Hey, remember that “100 relevant subscribers in 35 days” experiment I mentioned a while back: https://philipmorganconsulting.com/pmc-whos-with-me/ ?Here’s my third update on the experiment’s progress:Video link: https://vimeo.com/310674303Text TL;DR:
- I’ve got my action pants on. I’m connecting and publishing. Getting good results on the connecting, not-good results on the publishing.
- I think I’ve figured out why The Resistance is biting me in the ass so hard on this experiment, and I spend quite a bit of time talking about this in the video update.
- My friend and sales mensch Liston Witherill (https://liston.io/) totally schooled me on the problems with my approach. I’m pivoting to a different approach (same goal, similar mechanism, different approach) based on his advice.
If you want the full download check out the video link: https://vimeo.com/310674303And if you’re just tuning in to this experiment, here are the previous two updates:
I’ve been listening to Wu-Tang Clan’s first album a lot lately. It’s help up really well over time, and so when I say “bring da context”, really I’m singing along in my head: “Bring da mother, bring da motherfuckin’ context!”Fred Ross wrote in with a terrific response to this, from last week: https://philipmorganconsulting.com/pmc-why-it-matters-that-axel-grell-left-sennheiser/ (Yeah, I know you thought we were done with Axell Grell, but we’re not quite yet.)What’s so great about Fred’s response is how it reveals my bias, which is to over-focus on the high-end music segment of Sennheiser’s audience while kind of ignoring the pro audio and consumer segments. Maybe that’s why Axell left in the first place?Anyway, Fred’s response, then some comments of my own afterwards:
A possibly contrarian opinion based on poking around a bit. Sennheiser’s revenue is about half from their professional division and half from their consumer division. Grell was irrelevant to the professional division. That’s microphones, and monitors manufactured under another name. They’re not using audiophile consumer headsets. And frankly, monitors aren’t a position of strength for them. Sony really owns that space in professional. Consumer is headsets, but how much of that are the high end headsets that Grell was designing? That I’m not in a good position to estimate, but looking at the range of segmentations on their website under headphones, I’m betting it’s not that much. So in the audiophile space this may be a big deal, but that seems like it might be a pretty small part of Sennheiser. You could argue that there’s a brand position involved, but I think that’s not true for two reasons: the brand for professional is completely separate and Grell has no effect there, and non-audiophile consumer headsets is a market approaching commodity, and Grell doesn’t have any pull in that either. And, as you demonstrated in one of your emails, no one asks their audiophile friends for gear recommendations. 🙂 It’s a different play than Microsoft’s outlook.com approach where they tried for mindshare among tech professionals because everyone asks their family member who’s good with computers for help.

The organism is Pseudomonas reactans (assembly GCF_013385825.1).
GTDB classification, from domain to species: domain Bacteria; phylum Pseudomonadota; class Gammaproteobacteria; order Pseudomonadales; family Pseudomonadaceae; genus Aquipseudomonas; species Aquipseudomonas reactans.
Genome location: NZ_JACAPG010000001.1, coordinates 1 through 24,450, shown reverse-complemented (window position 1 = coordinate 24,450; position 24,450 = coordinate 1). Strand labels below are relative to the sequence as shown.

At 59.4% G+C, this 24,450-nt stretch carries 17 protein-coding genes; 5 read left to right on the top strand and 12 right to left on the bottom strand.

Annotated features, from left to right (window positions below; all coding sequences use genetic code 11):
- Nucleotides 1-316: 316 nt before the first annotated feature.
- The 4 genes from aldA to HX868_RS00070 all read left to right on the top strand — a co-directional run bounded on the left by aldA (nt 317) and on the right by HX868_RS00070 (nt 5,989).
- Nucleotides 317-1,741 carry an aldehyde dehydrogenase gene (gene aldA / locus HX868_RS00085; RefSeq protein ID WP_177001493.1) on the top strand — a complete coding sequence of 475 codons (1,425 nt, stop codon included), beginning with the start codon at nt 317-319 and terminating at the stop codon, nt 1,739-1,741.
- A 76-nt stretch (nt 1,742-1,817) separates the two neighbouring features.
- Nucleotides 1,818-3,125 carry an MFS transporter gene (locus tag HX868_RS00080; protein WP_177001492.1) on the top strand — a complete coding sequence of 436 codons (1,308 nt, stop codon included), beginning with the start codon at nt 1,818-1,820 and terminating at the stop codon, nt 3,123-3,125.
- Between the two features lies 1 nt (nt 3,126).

Thanks for giving me permission to share this, Fred!Again, what’s great here is Fred has brung the muthereffin context, and that contextual understanding is a critical part of expertise.My bias is to over-focus on the high-end music part of Sennheiser’s business, because that’s the part of their product line I personally care about. But a consultant to Sennheiser needs to be more objective than that. They need to look at the whole picture.That’s more what Fred is doing, and that’s what a consultant would need to do to be effective.It’s quite possible that demographic trends, economic changes, and other sea changes are showing Sennheiser that the real opportunity is in other market segments. Maybe they fired Axell because of this and his leaving was not a big deal at all for Sennheiser.Fortunately, I am not a consultant to Sennheiser, so my lack of objectivity and lack of clarity on the industry is not a problem. But for a tech consultant focused on that industry, that missing objectivity and missing context would be big problems.Fred’s email is a great reminder that our objectivity with clients is one of the more valuable assets we bring to the table.Need help getting more control over who you work with? http://positioningacceleratorprogram.com might help.-P
“If you keep just one new year’s resolution this year, let it be to not pour fats, oil or grease down the drain or flush anything other than the 3Ps – pee, paper and poo – down the loo.”
It’s Friday and y’all probably need a break from me trying to make a point using Axell Grell so…I love absolutely everything about this article: https://www.npr.org/2019/01/08/683359201/massive-fatberg-found-blocking-sewer-in-british-seaside-townWe’ll get to the fatberg part in a minute.First, there’s the measuring things with other things that aren’t actually units of measurement part.
South West Water reports the monstrous clump lurking beneath the town of Sidmouth in Devon measures 210 feet, making it longer than the height of the Leaning Tower of Pisa, more than 13 end-to-end Hummer H2s and 42 feet longer than the White House.
I’ve always loved this way of measuring things, ever since grade school textbooks would pull shit like measuring force in terms of “the force of 27 locomotives” or what have you.It’s a valiant attempt at trying to convey something abstract and inscrutable in more specific, recognizable terms, but who among us has stood athwart railroad tracks to measure with our human strength the force of even one locomotive? Not I, though one of the most visceral experiences of raw physical power I’ve ever had was standing on a pretty low bridge while a multi-locomotive train went underneath at cruising speed. Just the way is shook the air was impressive.Years ago, this way of measuring also inspired me to warn house visitors that my dog Malcolm would greet them with “the force of one hundred surprise birthday parties”, which always got a laugh. And he always did greet visitors that way.This measuring inscrutable things in terms of other inscrutable things reminds me of dev shops that feel like their “we build elegant solutions for complex problems” positioning statements are a big leap ahead in clarity.The article continues to detail the fatberg removal challenge: